Battle of Silva Arsia
The Battle of Silva Arsia was a battle in 509 BC between the republican forces of ancient Rome and Etruscan forces of Tarquinii and Veii led by the deposed Roman king Lucius Tarquinius Superbus. The battle took place near the Silva Arsia (the Arsian forest) in Roman territory, and resulted in victory to Rome but the death of one of her consuls, Lucius Junius Brutus.
|Battle of Silva Arsia|
|Part of the Roman–Etruscan Wars|
|Commanders and leaders|
Lucius Junius Brutus † |
Publius Valerius Publicola
Lucius Tarquinius Superbus |
Aruns Tarquinius †
The battle was one of a number of attempts by Tarquin to regain the throne, and can also be seen as part of the ongoing conflict between the Etruscan cities and the expanding Roman state. The battle forms part of Rome's early history, which is to a large degree legendary.
In 509 BC the Roman monarchy was overthrown, and the Roman Republic was established with the election of the first consuls. The deposed king, Lucius Tarquinius Superbus, whose family originated from Tarquinii in Etruria, garnered the support of the Etruscan cities of Veii and Tarquinii, recalling to the former their regular losses of war and of land to the Roman state, and to the latter his family ties.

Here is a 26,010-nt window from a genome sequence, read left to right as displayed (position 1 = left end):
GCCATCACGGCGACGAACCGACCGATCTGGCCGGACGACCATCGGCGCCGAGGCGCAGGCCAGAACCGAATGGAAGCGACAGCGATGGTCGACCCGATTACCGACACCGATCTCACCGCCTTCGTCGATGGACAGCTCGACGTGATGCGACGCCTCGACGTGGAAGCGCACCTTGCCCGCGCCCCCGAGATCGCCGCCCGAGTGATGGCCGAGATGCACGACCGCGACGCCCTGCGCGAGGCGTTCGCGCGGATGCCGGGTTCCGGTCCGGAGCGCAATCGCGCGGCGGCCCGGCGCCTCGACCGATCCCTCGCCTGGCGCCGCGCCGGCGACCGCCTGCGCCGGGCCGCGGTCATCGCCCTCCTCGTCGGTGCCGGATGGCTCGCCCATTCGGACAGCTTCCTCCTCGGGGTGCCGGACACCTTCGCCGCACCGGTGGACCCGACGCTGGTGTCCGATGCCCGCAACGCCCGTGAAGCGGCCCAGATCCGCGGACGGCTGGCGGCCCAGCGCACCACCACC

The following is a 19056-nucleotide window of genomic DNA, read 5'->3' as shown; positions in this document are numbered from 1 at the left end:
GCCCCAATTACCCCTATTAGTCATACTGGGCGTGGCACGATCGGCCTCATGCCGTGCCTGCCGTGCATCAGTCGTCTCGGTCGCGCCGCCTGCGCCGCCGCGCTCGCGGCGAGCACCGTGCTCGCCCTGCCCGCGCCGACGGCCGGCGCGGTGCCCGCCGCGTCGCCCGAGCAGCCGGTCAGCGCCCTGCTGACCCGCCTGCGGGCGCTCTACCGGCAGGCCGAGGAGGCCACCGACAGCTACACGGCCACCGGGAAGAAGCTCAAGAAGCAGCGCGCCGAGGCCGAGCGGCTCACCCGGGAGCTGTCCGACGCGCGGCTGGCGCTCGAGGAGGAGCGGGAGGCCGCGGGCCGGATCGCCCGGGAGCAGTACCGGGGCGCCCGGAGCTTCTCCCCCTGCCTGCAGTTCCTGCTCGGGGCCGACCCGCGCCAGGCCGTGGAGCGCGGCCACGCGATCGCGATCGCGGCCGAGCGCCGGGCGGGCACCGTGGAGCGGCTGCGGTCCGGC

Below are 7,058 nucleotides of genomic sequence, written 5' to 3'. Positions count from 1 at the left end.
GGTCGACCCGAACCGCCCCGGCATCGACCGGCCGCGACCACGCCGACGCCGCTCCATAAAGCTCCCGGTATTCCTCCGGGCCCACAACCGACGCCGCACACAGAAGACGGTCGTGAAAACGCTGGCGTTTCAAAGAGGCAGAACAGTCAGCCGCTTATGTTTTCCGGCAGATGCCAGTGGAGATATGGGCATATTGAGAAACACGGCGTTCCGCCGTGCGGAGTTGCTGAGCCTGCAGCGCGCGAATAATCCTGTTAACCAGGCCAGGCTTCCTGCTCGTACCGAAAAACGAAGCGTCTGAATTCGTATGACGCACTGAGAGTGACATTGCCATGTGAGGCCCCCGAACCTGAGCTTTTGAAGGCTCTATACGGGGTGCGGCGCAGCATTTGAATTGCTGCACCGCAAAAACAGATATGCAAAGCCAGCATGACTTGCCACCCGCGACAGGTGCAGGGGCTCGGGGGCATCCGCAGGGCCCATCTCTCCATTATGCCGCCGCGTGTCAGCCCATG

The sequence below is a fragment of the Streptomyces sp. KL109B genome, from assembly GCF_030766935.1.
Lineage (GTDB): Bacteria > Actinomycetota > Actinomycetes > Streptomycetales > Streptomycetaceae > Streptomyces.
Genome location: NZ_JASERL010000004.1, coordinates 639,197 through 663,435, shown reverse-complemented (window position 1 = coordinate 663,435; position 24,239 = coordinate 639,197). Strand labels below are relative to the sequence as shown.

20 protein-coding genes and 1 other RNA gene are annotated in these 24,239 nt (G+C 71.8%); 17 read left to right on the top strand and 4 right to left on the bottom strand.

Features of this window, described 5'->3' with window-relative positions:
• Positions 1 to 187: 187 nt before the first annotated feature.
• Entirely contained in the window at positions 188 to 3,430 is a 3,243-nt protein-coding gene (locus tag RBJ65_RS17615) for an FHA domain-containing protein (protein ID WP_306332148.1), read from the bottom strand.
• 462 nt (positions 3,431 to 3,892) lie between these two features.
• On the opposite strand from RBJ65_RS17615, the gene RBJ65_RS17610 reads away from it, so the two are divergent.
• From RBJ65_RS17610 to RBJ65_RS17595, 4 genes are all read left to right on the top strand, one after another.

The armies of the two cities followed Tarquin to battle, and the Roman consuls led the Roman army to meet them, with Publius Valerius commanding the Roman infantry and Lucius Junius Brutus the equites. Similarly, the king commanded the Etruscan infantry, and his son Aruns had command of the cavalry.
The cavalry first joined battle and Aruns, having spied from afar the lictors, and thereby recognising the presence of a consul, soon saw that Brutus was in command of the cavalry. The two men, who were cousins, charged each other, and speared each other to death. The infantry also soon joined the battle, the result being in doubt for some time. The right wing of each army was victorious, the army of Tarquinii forcing back the Romans, and the Veientes being routed. However the Etruscan forces eventually fled the field, the Romans claiming the victory.
On the night after the battle, Livy reports that a voice believed to be the spirit of Silvanus was heard to come from the nearby forest, saying "more of the Etrurians by one had fallen in the battle; that the Roman was victorious in the war".
The consul Valerius collected the spoils of the routed Etruscans. He returned to Rome to celebrate a triumph which, according to the Fasti Triumphales, took place on 1 March 509 BC. The funeral of Brutus was carried out by Valerius with great magnificence.
Livy writes that later in 509 BC Valerius returned to fight the Veientes. It is unclear whether this was continuing from the Battle of Silva Arsia, or was some fresh dispute. It is also unclear what happened in this dispute.